What is an RFA?
By apriloleary on April 25, 2012
When I was a child I was taught a song in Sunday School that went something like this:
Jesus and others and you
What a wonderful way to spell joy
Jesus and others and you
in the life of each girl and each boy
“J” is for Jesus for He has first place,
“O” is for others you meet face to face,
“Y” is for you, in whatever you do,
Put your self third and spell JOY.
I remember patiently raising my hand silently hoping to get picked to hold one of the J-O-Y cardboard squares at the front of the class. I learned to put myself last at a very early age, and that is what I believed for years. Indeed I even found a blog that still promotes this way of thinking, (which is how I found the lyrics to that song of old as well).
But fast forward a few years. Being a young mother with three children and this mentality became a problem for me. Why? Because the endless list of the needs of others never ends. Whether it's tying shoes, making sippy cups, changing diapers, cleaning up messes, making dinner or doing laundry, these "O"thers take over. And the result for me became anger, frustration and resentment.
Now what is a woman to do who is supposed to be experiencing JOY by serving others, and isn't? For one thing I felt guilty. Not only were the negative emotions confusing to me they were not okay in my opinion. So I tried harder. I felt like a terrible person for not feeling joy in serving others. And the cycle of anger, frustration, guilt and resentment continued.
This describes many women, and certainly describes what I experienced as an at-home mother those years ago. I was giving and doing until there was nothing left. I was breathing out in service to others in but was not breathing in to serve myself. If you've ever traveled by airplane you know the gig, "Put your mask on first...then help others." Well it makes sense in the physical world, but why doesn't it make sense in the emotional, non-physical world? Hello, it does!
So this is where the shift comes in. I call these emotional bumps in the road RFA which simply means a Red Flags Alert. The story of Mary and Martha illustrates it beautifully. Here is the quick story for those of you who aren't familiar with it from the New Testament book of Luke, Chapter 10.
38 As Jesus and his disciples were on their way, he came to a village where a woman named Martha opened her home to him. 39 She had a sister called Mary, who sat at the Lord’s feet listening to what he said. 40 But Martha was distracted by all the preparations that had to be made. She came to him and asked, “Lord, don’t you care that my sister has left me to do the work by myself? Tell her to help me!” 41 “Martha, Martha,” the Lord answered, “you are worried and upset about many things, 42 but few things are needed—or indeed only one.[a] Mary has chosen what is better, and it will not be taken away from her.”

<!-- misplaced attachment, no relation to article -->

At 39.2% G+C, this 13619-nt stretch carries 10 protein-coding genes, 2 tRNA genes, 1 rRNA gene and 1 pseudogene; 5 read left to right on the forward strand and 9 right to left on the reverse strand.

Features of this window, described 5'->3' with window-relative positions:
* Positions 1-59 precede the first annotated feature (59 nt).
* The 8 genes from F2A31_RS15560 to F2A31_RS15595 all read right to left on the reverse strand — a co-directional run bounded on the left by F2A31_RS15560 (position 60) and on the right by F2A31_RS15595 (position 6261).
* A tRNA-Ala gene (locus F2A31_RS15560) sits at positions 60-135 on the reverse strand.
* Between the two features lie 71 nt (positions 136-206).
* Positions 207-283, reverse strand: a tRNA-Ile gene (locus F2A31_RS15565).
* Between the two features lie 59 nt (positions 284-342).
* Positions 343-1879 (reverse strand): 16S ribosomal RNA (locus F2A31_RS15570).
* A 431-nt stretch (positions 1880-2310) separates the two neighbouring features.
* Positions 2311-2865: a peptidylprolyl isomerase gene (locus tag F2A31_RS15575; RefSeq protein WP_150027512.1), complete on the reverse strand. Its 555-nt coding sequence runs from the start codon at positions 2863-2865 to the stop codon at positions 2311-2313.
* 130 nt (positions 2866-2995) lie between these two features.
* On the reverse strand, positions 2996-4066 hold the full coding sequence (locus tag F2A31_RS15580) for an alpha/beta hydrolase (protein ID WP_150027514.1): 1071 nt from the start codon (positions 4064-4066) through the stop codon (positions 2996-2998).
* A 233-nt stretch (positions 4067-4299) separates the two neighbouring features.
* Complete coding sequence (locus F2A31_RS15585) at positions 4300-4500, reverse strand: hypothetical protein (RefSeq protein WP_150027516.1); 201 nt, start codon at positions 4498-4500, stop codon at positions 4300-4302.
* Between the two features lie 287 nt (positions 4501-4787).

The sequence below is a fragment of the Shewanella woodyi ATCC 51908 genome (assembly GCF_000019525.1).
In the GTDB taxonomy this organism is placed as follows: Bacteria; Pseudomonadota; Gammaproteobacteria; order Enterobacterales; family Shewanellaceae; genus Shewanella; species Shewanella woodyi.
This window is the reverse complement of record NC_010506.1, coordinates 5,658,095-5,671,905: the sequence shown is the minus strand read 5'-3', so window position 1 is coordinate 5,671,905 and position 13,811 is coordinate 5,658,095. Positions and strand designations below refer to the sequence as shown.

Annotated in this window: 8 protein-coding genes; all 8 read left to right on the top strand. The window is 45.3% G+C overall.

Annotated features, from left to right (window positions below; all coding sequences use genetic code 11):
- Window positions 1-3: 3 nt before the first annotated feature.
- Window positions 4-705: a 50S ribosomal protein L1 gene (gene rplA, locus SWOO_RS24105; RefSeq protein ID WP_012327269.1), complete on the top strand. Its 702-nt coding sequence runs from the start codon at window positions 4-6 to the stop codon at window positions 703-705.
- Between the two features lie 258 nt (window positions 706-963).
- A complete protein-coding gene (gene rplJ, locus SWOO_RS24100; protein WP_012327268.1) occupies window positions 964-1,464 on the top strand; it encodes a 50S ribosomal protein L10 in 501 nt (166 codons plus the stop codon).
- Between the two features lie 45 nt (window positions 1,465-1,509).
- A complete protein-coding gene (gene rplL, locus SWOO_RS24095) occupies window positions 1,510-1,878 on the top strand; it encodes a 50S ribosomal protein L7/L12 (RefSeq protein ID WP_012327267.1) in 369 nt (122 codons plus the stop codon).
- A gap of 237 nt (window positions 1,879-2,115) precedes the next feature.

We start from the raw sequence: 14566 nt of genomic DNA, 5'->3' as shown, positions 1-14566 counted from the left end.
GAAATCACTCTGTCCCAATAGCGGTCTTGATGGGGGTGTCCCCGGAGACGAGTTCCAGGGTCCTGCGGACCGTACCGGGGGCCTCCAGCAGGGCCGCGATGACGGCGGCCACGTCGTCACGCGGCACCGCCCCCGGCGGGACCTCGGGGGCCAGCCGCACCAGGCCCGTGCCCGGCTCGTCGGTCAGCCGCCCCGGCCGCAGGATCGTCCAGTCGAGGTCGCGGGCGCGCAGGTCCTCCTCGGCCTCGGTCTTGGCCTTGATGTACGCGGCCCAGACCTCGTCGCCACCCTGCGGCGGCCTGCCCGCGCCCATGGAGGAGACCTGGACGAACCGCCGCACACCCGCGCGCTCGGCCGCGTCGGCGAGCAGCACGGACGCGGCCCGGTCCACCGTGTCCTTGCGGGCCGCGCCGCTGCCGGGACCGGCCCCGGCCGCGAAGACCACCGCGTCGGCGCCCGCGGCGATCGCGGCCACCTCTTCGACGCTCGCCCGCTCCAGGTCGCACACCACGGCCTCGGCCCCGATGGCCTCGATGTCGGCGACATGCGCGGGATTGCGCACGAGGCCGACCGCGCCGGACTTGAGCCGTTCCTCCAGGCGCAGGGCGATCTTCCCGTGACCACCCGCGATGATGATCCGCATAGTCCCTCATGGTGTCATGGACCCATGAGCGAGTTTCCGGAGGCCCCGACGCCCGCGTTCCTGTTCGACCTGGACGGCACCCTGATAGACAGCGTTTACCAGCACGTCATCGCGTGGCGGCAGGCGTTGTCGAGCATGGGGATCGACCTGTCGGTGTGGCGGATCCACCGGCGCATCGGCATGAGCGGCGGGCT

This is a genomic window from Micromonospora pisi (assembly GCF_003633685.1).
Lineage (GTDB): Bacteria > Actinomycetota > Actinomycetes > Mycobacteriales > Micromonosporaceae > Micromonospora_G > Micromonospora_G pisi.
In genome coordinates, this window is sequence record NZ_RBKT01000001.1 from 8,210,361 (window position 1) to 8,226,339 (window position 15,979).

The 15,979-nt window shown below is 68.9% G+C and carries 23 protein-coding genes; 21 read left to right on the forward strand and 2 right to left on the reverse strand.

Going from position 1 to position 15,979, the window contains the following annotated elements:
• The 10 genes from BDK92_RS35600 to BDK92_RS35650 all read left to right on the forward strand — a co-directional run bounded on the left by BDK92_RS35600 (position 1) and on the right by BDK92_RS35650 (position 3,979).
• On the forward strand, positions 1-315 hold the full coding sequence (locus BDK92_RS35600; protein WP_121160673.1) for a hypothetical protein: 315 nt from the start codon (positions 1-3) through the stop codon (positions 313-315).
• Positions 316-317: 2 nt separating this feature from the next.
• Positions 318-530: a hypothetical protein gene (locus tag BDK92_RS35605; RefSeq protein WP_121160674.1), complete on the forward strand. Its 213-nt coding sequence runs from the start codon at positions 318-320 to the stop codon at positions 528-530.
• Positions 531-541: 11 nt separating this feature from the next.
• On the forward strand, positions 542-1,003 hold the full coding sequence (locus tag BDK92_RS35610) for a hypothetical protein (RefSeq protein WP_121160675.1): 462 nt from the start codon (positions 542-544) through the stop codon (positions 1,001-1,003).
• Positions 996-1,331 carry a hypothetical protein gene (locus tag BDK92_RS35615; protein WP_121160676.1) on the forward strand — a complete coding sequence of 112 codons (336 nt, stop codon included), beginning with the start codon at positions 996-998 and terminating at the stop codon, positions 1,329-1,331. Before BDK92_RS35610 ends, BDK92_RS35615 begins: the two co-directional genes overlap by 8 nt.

I hated this story because I was Martha. I couldn't understand why Mary was getting the validation and here was Martha working her tail off to help serve the crowd. Martha was serving others, and Mary was not. Martha was busy, helping, serving to make sure everyone else's needs were met. Mary was sitting down taking it all in.
What had Mary chosen that Martha had not? Mary chose to take care of herself first. She wasn't worried about everyone else. She wasn't putting everyone else before her. If that would have been the 'right' way to do things certainly Jesus would have said, "Yes, Mary, get up and help your sister Martha," but He didn't.
And how do we know Martha had not chosen properly, her emotions were telling her so...she was getting an RFA (remember a "Red Flags Alert")! It says she was distracted by all the preparations and shouted out (at Jesus!) "Don't you care...!" It says she was worried and upset about many things. I can picture her rushing around, complaining playing the 'it's not fair' card. Maybe she was thinking, "Sure, as usual, I invite the crowd in and no one helps me. No one ever helps me. I guess I'll just have to do this all myself. Mary is so self-centered...look at her just sitting there...while I rush around and make sure everyone else is ok....Typical!"
How often do we do this to others? We want people to notice all we're doing and when they don't we get upset. We want others to change, to help us more, but the only one we can change is ourselves. This is what Martha didn't understand. And how you know you have crossed that fine line over from serving into sacrifice is...notice your emotions and see if you are getting an RFA!
So the moral to the story is:
1) Serving others is noble to the degree you can do it with a happy heart.
2) Once your emotions become negative or you start to resent others, think life is unfair or feel distracted by all that life has for you to 'do' take notice. This is your RFA!
3) Make corrections to your RFA by stepping back and taking care of you first. Service with a sour attitude benefits no one.
So go ahead. Be Mary and take care of yourself first. All that others stuff can wait. That is choosing the better part and it won't be taken from you. If this is you won't you consider taking action. Learn how to manage those RFA's by taking the RTW 8-Week Tele-Course. Click Here for more details.